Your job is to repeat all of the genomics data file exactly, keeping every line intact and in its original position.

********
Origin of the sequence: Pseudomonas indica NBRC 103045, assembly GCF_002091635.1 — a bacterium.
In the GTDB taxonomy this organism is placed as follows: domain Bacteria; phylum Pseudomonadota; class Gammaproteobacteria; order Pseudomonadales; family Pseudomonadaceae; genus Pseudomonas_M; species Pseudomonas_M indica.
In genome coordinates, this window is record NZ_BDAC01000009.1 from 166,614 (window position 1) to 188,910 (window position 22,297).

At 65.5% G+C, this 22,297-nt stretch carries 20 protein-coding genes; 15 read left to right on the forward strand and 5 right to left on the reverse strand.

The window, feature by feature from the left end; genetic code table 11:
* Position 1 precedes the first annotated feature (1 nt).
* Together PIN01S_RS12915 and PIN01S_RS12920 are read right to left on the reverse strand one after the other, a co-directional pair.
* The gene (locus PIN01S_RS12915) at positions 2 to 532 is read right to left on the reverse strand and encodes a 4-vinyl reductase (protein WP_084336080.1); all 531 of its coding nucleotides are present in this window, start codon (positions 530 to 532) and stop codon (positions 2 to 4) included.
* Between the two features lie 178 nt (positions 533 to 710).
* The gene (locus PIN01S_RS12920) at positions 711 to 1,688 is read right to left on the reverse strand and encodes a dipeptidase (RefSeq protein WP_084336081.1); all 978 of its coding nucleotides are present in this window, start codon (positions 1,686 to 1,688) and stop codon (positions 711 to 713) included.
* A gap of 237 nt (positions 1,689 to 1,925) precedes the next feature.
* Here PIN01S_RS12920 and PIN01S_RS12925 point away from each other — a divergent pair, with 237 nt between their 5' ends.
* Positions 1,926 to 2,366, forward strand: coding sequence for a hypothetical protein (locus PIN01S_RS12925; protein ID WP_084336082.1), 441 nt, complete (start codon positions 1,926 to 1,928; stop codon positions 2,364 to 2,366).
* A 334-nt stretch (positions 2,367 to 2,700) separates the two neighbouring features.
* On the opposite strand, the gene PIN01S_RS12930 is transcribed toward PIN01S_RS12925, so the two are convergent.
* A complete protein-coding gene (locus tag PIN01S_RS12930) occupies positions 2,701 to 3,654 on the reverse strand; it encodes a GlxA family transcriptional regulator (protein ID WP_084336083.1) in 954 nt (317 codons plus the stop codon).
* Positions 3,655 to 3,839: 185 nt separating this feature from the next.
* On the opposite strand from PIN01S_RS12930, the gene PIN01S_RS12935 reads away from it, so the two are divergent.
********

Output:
Origin of the sequence: Pseudomonas indica NBRC 103045, assembly GCF_002091635.1 — a bacterium.
In the GTDB taxonomy this organism is placed as follows: domain Bacteria; phylum Pseudomonadota; class Gammaproteobacteria; order Pseudomonadales; family Pseudomonadaceae; genus Pseudomonas_M; species Pseudomonas_M indica.
In genome coordinates, this window is record NZ_BDAC01000009.1 from 166,614 (window position 1) to 188,910 (window position 22,297).

At 65.5% G+C, this 22,297-nt stretch carries 20 protein-coding genes; 15 read left to right on the forward strand and 5 right to left on the reverse strand.

The window, feature by feature from the left end; genetic code table 11:
* Position 1 precedes the first annotated feature (1 nt).
* Together PIN01S_RS12915 and PIN01S_RS12920 are read right to left on the reverse strand one after the other, a co-directional pair.
* The gene (locus PIN01S_RS12915) at positions 2 to 532 is read right to left on the reverse strand and encodes a 4-vinyl reductase (protein WP_084336080.1); all 531 of its coding nucleotides are present in this window, start codon (positions 530 to 532) and stop codon (positions 2 to 4) included.
* Between the two features lie 178 nt (positions 533 to 710).
* The gene (locus PIN01S_RS12920) at positions 711 to 1,688 is read right to left on the reverse strand and encodes a dipeptidase (RefSeq protein WP_084336081.1); all 978 of its coding nucleotides are present in this window, start codon (positions 1,686 to 1,688) and stop codon (positions 711 to 713) included.
* A gap of 237 nt (positions 1,689 to 1,925) precedes the next feature.
* Here PIN01S_RS12920 and PIN01S_RS12925 point away from each other — a divergent pair, with 237 nt between their 5' ends.
* Positions 1,926 to 2,366, forward strand: coding sequence for a hypothetical protein (locus PIN01S_RS12925; protein ID WP_084336082.1), 441 nt, complete (start codon positions 1,926 to 1,928; stop codon positions 2,364 to 2,366).
* A 334-nt stretch (positions 2,367 to 2,700) separates the two neighbouring features.
* On the opposite strand, the gene PIN01S_RS12930 is transcribed toward PIN01S_RS12925, so the two are convergent.
* A complete protein-coding gene (locus tag PIN01S_RS12930) occupies positions 2,701 to 3,654 on the reverse strand; it encodes a GlxA family transcriptional regulator (protein ID WP_084336083.1) in 954 nt (317 codons plus the stop codon).
* Positions 3,655 to 3,839: 185 nt separating this feature from the next.
* On the opposite strand from PIN01S_RS12930, the gene PIN01S_RS12935 reads away from it, so the two are divergent.